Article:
This week marks Infertility Awareness Week. One out of seven couples struggle with infertility in one way or another.
Today I am going to talk about infertility and how it has affected my life. My husband and I suffered with infertility for 4 long years. The problem being my diminishing ovarian reserve, as well as having a hydrosalpinx in my one tube. I ended up having surgery to block that tube, although my other tube wasn't great either. Treatment after treatment, month after month, I soon began to fear pregnancy tests for the simple fact of seeing that negative pop up. I stopped testing after the first year. We did IVF 3 times with no such luck. I would produce the minimum eggs, leading to very few embryos. But we always had hope that one would make it.
It was hard to come up with various ways to excuse why we didn't have children, as we kept our struggle a secret, just as many people did. I didn't keep it a secret because I was ashamed, but more because I wasn't strong enough to talk about it, I can just now talk about all we have gone through without tearing up. Remembering the pain, the let downs, the questions, the lack of understanding as to why WE had to go through this. But as time went by I realized how strong this was making my husband and I's relationship. We were chosen for this life and this is just what we had to go through to bring us our miracle. God wasn't saying no, He was saying just wait! Hold on to hope, it was a major component for getting us through.
After our last failed IVF cycle, I was done, I couldn't bear the thought of another cycle, more bad news, it was all weighing me down. I started the new year off with a new goal to simply be the best me I could be. We went to a naturopath, did a yeast cleanse, we both dropped a lot of weight, we travelled and I was then finally able to consider another cycle.
We tried clomid and ended up with a false positive. Clomid for me should have worked like a glass of water - causing nothing more to happen for me, ovulation was not my problem, but I just knew I had to try it. My fertility doctor decided to give me a 2nd month on the medication and sure enough we were pregnant! We couldn't believe it. It was officially the happiest, yet scariest time in our lives. I wanted nothing more but to enjoy my pregnancy and that is just what I did, despite the fear of anything going wrong, I enjoyed being pregnant to the fullest.
My pregnancy started off super easy, with no morning sickness, I felt the best I had felt in years. At 25 weeks I ended up on blood pressure meds, 26 weeks I fractured my ankle, 32 weeks my blood pressure spiked again and 36 weeks it went up again and I ended up being induced and diagnosed with severe pre-eclampsia. My labor/delivery was complicated with being put on magnesium sulphate to prevent seizures due to my blood pressure being soo high. I ended up with a c-section after 36 hours of labor. Our son was born blue, he had a heart rate, but wasn't breathing properly due to the medication they had given me. He spent the first 2 days in the NICU. Today he is a happy and healthy baby boy and we couldn't feel any happier or more blessed!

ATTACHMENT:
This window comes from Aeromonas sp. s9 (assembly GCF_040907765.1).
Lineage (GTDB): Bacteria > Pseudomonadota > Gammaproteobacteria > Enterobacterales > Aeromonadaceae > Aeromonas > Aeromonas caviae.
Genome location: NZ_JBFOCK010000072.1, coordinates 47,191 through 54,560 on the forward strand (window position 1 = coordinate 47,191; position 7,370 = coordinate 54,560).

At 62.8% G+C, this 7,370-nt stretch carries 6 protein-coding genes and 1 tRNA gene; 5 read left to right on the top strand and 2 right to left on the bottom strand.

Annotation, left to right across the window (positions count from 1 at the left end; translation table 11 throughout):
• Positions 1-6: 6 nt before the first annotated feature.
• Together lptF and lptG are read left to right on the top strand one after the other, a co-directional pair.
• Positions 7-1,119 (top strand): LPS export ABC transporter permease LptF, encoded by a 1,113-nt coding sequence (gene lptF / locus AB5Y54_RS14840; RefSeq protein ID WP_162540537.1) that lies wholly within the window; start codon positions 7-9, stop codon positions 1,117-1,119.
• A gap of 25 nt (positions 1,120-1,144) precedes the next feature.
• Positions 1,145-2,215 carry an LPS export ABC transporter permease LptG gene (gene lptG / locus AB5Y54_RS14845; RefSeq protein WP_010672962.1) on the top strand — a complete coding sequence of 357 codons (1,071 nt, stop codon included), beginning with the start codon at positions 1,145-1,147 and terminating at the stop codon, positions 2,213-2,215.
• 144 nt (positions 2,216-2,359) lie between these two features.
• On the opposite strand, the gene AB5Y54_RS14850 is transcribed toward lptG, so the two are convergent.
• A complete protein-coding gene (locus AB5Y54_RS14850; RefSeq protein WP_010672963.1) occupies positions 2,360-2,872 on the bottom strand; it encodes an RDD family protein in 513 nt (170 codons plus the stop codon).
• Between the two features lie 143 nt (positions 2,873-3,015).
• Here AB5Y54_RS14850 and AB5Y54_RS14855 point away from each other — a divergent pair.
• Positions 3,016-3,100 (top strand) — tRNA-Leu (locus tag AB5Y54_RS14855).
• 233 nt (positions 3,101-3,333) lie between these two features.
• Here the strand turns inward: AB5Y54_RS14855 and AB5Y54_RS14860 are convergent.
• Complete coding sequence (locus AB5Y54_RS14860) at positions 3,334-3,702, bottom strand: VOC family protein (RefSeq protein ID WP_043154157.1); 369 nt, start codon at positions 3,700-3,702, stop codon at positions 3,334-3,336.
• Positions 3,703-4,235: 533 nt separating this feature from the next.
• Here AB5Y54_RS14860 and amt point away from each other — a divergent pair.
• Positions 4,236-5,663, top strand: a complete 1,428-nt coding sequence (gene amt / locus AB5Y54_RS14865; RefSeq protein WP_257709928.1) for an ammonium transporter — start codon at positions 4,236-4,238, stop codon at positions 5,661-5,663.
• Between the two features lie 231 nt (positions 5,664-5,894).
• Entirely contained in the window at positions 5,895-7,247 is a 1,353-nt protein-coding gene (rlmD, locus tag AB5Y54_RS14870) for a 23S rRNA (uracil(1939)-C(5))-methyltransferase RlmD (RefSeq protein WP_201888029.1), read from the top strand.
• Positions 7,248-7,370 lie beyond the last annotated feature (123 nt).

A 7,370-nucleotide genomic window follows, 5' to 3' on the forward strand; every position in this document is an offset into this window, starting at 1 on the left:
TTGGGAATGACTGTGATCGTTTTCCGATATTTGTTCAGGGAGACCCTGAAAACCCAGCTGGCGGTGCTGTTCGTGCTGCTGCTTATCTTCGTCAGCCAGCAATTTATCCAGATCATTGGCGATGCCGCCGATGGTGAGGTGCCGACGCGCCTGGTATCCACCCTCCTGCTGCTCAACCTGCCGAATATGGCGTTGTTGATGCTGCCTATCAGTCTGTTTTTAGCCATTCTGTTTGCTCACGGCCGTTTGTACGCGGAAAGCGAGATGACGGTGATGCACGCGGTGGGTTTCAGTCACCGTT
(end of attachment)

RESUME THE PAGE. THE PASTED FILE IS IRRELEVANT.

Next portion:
I am here today to talk to you about life after infertility. A lot of people think that once you have a baby that infertility is done and over with. I am here to tell you that is not the case. Infertility is always with you. I wake up each day feeling soo blessed to be a mother to our little guy, but that pain we endured doesn't just disappear. I often find myself already wondering if I will be lucky enough to experience another pregnancy. I will never forget everything we went through to get to where we are today and if anything it has given me a new respect for my child, my life and my marriage. Infertility has made me stronger and I wouldn't be the person I am today having not experienced it! I have a whole new respect for a woman's body and conception, just knowing how lucky we were to get pregnant, having such odds against us!
You won't find me asking some one if they will have kids or when. I get it's the norm to get married, have kids, etc., but you don't know that persons story. You don't know if they are struggling and if they are, it is the worst question you can ask. Nothing drove me more insane. I know people weren't trying to be rude, I was just super sensitive about it.
Another thing to never say to someone even just trying - just relax, it will happen. No it won't. Relaxing has nothing to do it. If you think there might be something wrong, get it checked out! Don't wait a year because that's what the doctor says to do! Trust your instincts!
One thing I will admit to is not knowing anything about infertility before the diagnosis slapped me in the face. You don't think it can happen to you or someone you know until it does! The best thing you can do before offering advice is to be aware of infertility. Your questions will change, your opinions will change, and most importantly your advice will change. Now a days it is becoming more and more of an issue for many couples. No one wants to talk about it and even today it is not an easy subject for myself.